The Minnesota Farmers Union (MFU) has voiced its opposition to the proposed sale of Sanderson Farms to Cargill and Continental Grain.

The organization revealed its opposition on its Twitter feed on August 24. The tweet read: “Farmers Union members have long pursued an open + competitive marketplace where family farmers thrive. That’s why our full board voted unanimously to go on record in opposition to Cargill buying Sanderson Farms.”

In another tweet that appeared on August 17, prior to the vote, MFU, without specifically mentioning the Sanderson Farms deal, stated: “Consolidation has forced too many families to pack up + leave their farms. Each time this happens, that’s one less family to send their children to the local school, shop at the local grocery store, attend the local church. The entire rural community loses.”

Cargill, Continental Grain and Sanderson Farms announced on August 9 that an agreement had been reached between the three companies in which Cargill and Continental Grain would form a joint venture to purchase Sanderson Farms and merge it with Wayne Farms, which is owned by Continental Grain.

Sanderson Farms is the third largest poultry company in the United States, while Wayne Farms is the seventh largest. The proposed deal is expected to close by the end of 2021 or early in 2022.


MFU never specifically mentioned Continental Grain in its tweets, placing its focus on Cargill, which is headquartered in Minnesota. The company’s corporate office is in Minnetonka.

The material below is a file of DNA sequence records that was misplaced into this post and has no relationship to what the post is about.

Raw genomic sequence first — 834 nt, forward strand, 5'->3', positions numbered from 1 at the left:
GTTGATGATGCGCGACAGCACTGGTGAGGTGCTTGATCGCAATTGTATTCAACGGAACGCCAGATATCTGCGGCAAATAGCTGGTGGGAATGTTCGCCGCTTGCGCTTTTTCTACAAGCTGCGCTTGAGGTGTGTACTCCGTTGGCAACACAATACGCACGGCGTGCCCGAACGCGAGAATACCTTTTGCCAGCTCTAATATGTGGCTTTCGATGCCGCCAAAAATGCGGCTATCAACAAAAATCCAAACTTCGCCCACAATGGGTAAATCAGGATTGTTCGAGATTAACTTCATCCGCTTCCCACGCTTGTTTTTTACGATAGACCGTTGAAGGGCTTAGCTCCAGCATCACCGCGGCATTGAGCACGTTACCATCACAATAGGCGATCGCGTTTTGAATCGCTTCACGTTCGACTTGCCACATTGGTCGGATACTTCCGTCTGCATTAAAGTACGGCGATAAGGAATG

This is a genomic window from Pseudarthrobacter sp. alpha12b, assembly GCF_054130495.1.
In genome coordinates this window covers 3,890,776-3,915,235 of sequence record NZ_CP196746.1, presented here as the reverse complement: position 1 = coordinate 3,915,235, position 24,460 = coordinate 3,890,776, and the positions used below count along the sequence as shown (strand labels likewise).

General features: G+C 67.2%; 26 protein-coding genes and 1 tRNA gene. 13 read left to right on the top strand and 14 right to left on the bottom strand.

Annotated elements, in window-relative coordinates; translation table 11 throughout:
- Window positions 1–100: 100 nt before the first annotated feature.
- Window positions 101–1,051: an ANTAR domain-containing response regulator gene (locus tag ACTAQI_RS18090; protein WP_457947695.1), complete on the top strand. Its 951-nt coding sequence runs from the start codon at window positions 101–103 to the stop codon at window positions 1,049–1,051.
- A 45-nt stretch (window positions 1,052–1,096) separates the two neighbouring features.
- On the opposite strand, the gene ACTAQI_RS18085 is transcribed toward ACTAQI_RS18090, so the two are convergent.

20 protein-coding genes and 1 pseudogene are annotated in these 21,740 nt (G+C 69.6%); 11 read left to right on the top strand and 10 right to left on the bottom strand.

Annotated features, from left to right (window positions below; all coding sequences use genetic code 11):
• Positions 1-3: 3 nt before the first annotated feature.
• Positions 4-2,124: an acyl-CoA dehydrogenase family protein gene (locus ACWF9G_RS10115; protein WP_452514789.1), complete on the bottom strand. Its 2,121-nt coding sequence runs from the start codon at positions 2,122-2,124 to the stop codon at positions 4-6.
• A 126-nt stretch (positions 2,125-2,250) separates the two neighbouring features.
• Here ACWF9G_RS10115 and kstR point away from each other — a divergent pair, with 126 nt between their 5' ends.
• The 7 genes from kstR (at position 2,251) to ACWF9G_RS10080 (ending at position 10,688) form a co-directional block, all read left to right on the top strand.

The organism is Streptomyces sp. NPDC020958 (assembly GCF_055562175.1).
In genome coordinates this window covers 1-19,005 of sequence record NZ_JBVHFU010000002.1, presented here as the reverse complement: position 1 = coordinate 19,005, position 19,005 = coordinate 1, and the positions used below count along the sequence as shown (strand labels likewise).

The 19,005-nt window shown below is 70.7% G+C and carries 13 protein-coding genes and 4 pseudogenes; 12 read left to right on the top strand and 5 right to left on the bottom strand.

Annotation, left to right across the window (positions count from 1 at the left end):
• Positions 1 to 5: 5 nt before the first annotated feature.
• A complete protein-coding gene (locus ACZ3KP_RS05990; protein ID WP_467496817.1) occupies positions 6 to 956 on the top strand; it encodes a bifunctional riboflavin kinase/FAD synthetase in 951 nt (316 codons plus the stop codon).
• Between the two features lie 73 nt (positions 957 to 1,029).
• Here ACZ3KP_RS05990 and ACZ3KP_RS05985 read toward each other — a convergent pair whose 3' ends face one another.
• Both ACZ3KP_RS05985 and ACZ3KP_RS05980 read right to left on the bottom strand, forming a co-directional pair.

According to a report from Albert Lea Radio, a motion made by Lac Qui Parle County Farmers Union President Doug Peterson to send a letter to Minnesota’s congressional delegation to express MFU’s opposition to the proposed transaction passed unanimously.

Sen. Chuck Grassley, R-Iowa, has already gone on record to express his skepticism of the proposed deal. He recently wrote a letter to the U.S. Department of Justice (DOJ) Antitrust Division, urging the agency to thoroughly scrutinize the pending transaction.

“I am concerned that continued mergers and acquisitions in an already concentrated poultry industry will increase consolidation, frustrate competition and reduce marketing options. I also am concerned about the impact on consumer choice and price of poultry products,” Grassley wrote.